Yevgen Kruk: It is undeniable that the elimination of corruption is among the most important tasks faced by modern Ukraine. Firstly, society is tired of top-ranking officials robbing the country without being punished, while common citizens continue to suffer. Secondly, it is impossible to build a strong economy, which is the driving force of progress and the foundation of real improvements, without a really effective judiciary system. Thirdly, the international community has been expecting real action from Ukraine against corruption for a long time. However, nowadays the task of the country is not to fight this despicable phenomenon, but to eliminate it. The HACC is one of the significant links in this process and we will do everything possible to ensure that Ukraine has a decent place in the international anti-corruption community.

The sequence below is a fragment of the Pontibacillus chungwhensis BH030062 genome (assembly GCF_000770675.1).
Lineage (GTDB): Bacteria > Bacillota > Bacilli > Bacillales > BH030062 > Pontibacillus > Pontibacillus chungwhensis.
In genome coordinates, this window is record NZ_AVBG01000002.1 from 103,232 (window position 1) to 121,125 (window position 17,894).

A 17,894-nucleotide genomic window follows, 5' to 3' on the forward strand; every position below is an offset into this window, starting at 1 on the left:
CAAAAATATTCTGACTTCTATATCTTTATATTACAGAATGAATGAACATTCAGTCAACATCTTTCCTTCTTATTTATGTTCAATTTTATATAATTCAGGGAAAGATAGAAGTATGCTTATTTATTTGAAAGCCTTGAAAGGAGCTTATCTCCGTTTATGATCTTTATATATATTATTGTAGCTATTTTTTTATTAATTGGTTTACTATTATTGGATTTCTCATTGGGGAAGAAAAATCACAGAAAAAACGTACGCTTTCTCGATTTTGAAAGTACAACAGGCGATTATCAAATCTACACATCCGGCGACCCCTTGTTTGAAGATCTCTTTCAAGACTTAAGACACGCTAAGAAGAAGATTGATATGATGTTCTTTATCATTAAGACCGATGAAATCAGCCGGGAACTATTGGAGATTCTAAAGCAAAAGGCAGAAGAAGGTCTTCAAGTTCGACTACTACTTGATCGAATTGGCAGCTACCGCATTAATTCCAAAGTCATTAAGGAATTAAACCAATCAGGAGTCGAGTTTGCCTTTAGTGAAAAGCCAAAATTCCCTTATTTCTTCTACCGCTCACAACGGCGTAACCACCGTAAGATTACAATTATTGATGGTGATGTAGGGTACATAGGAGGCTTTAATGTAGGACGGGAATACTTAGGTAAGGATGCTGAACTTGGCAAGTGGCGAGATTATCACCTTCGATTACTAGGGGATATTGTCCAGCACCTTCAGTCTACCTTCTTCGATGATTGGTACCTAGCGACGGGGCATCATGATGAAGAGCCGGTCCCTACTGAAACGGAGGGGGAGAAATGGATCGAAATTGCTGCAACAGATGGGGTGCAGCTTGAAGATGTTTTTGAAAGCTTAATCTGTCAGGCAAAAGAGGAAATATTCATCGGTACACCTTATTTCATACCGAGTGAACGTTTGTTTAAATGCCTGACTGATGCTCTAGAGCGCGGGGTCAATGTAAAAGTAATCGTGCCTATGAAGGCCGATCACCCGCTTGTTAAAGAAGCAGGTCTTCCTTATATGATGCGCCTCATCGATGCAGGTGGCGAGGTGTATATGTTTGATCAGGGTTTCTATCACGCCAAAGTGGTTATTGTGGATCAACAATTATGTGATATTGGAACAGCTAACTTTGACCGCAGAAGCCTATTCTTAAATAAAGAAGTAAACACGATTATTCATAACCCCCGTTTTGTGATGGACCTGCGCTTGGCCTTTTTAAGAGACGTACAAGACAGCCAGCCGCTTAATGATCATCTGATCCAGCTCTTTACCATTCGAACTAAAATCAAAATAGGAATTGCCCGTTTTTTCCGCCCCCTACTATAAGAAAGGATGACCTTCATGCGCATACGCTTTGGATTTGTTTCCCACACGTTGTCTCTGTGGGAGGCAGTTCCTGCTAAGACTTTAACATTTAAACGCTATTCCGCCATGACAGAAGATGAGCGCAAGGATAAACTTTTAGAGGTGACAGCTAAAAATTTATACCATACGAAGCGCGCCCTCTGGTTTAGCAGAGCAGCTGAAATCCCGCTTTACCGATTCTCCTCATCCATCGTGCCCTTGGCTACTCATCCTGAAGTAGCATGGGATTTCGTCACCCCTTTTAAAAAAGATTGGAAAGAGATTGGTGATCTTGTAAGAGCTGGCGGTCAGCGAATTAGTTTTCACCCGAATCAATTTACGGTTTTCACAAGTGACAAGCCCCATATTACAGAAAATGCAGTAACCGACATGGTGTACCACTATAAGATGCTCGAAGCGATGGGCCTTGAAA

How do you evaluate the role of international partners in establishing the High Anti-Corruption Court?

Fedorak: The engagement of international experts has led to the incorporation of international experience in the competition for the position of HACC judges. A high level of professionalism and a diligent approach to the evaluation of candidates has ensured a transparent and quality selection of judges. As a result, there is a high level of trust from society in the selection process, and a significant vote of confidence in the Court. This has put the Court in a more beneficial position compared to other courts in the country and has showed real and effective progress in the fight against corruption. Personally, I would not have applied to participate in the competition if the international experts had not been involved. 

Kravchuk: International partners play a highly significant role in the establishment of the court. Thanks to their joint support the Law on the High Anti-Corruption Court was developed and adopted, and there was a selection process for candidates to become court members.